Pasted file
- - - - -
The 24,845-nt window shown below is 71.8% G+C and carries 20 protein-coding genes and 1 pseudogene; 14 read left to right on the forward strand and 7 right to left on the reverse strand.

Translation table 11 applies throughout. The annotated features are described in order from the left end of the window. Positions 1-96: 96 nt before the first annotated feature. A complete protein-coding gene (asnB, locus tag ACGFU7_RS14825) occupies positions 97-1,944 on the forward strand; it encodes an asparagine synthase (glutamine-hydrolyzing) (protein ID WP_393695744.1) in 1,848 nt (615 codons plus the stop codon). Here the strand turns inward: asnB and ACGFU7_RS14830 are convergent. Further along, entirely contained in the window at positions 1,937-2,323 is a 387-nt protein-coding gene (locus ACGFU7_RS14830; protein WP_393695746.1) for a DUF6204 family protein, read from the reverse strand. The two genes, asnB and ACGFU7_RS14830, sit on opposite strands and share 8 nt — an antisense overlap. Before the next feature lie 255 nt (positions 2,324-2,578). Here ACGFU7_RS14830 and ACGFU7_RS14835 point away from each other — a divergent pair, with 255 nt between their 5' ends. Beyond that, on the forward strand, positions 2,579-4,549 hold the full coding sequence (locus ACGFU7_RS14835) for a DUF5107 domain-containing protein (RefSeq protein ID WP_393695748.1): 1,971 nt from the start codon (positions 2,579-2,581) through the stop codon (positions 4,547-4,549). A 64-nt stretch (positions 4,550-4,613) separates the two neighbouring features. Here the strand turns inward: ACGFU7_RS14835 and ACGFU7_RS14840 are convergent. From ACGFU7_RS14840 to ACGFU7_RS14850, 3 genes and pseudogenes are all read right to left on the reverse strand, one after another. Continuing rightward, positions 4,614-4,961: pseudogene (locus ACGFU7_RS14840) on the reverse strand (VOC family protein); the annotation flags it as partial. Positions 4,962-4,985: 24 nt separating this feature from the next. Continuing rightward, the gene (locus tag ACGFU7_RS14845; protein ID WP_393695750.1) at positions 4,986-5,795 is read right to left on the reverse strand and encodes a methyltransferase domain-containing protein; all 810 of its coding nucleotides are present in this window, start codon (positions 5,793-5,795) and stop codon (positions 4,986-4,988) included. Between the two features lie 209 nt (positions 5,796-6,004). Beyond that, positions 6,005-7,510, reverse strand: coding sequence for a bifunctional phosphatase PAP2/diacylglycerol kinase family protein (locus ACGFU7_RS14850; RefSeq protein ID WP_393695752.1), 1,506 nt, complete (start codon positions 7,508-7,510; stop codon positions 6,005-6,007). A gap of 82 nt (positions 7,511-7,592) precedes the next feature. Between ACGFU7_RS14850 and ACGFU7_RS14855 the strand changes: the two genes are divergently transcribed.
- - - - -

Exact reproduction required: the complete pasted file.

The 24,845-nt window shown below is 71.8% G+C and carries 20 protein-coding genes and 1 pseudogene; 14 read left to right on the forward strand and 7 right to left on the reverse strand.

Translation table 11 applies throughout. The annotated features are described in order from the left end of the window. Positions 1-96: 96 nt before the first annotated feature. A complete protein-coding gene (asnB, locus tag ACGFU7_RS14825) occupies positions 97-1,944 on the forward strand; it encodes an asparagine synthase (glutamine-hydrolyzing) (protein ID WP_393695744.1) in 1,848 nt (615 codons plus the stop codon). Here the strand turns inward: asnB and ACGFU7_RS14830 are convergent. Further along, entirely contained in the window at positions 1,937-2,323 is a 387-nt protein-coding gene (locus ACGFU7_RS14830; protein WP_393695746.1) for a DUF6204 family protein, read from the reverse strand. The two genes, asnB and ACGFU7_RS14830, sit on opposite strands and share 8 nt — an antisense overlap. Before the next feature lie 255 nt (positions 2,324-2,578). Here ACGFU7_RS14830 and ACGFU7_RS14835 point away from each other — a divergent pair, with 255 nt between their 5' ends. Beyond that, on the forward strand, positions 2,579-4,549 hold the full coding sequence (locus ACGFU7_RS14835) for a DUF5107 domain-containing protein (RefSeq protein ID WP_393695748.1): 1,971 nt from the start codon (positions 2,579-2,581) through the stop codon (positions 4,547-4,549). A 64-nt stretch (positions 4,550-4,613) separates the two neighbouring features. Here the strand turns inward: ACGFU7_RS14835 and ACGFU7_RS14840 are convergent. From ACGFU7_RS14840 to ACGFU7_RS14850, 3 genes and pseudogenes are all read right to left on the reverse strand, one after another. Continuing rightward, positions 4,614-4,961: pseudogene (locus ACGFU7_RS14840) on the reverse strand (VOC family protein); the annotation flags it as partial. Positions 4,962-4,985: 24 nt separating this feature from the next. Continuing rightward, the gene (locus tag ACGFU7_RS14845; protein ID WP_393695750.1) at positions 4,986-5,795 is read right to left on the reverse strand and encodes a methyltransferase domain-containing protein; all 810 of its coding nucleotides are present in this window, start codon (positions 5,793-5,795) and stop codon (positions 4,986-4,988) included. Between the two features lie 209 nt (positions 5,796-6,004). Beyond that, positions 6,005-7,510, reverse strand: coding sequence for a bifunctional phosphatase PAP2/diacylglycerol kinase family protein (locus ACGFU7_RS14850; RefSeq protein ID WP_393695752.1), 1,506 nt, complete (start codon positions 7,508-7,510; stop codon positions 6,005-6,007). A gap of 82 nt (positions 7,511-7,592) precedes the next feature. Between ACGFU7_RS14850 and ACGFU7_RS14855 the strand changes: the two genes are divergently transcribed.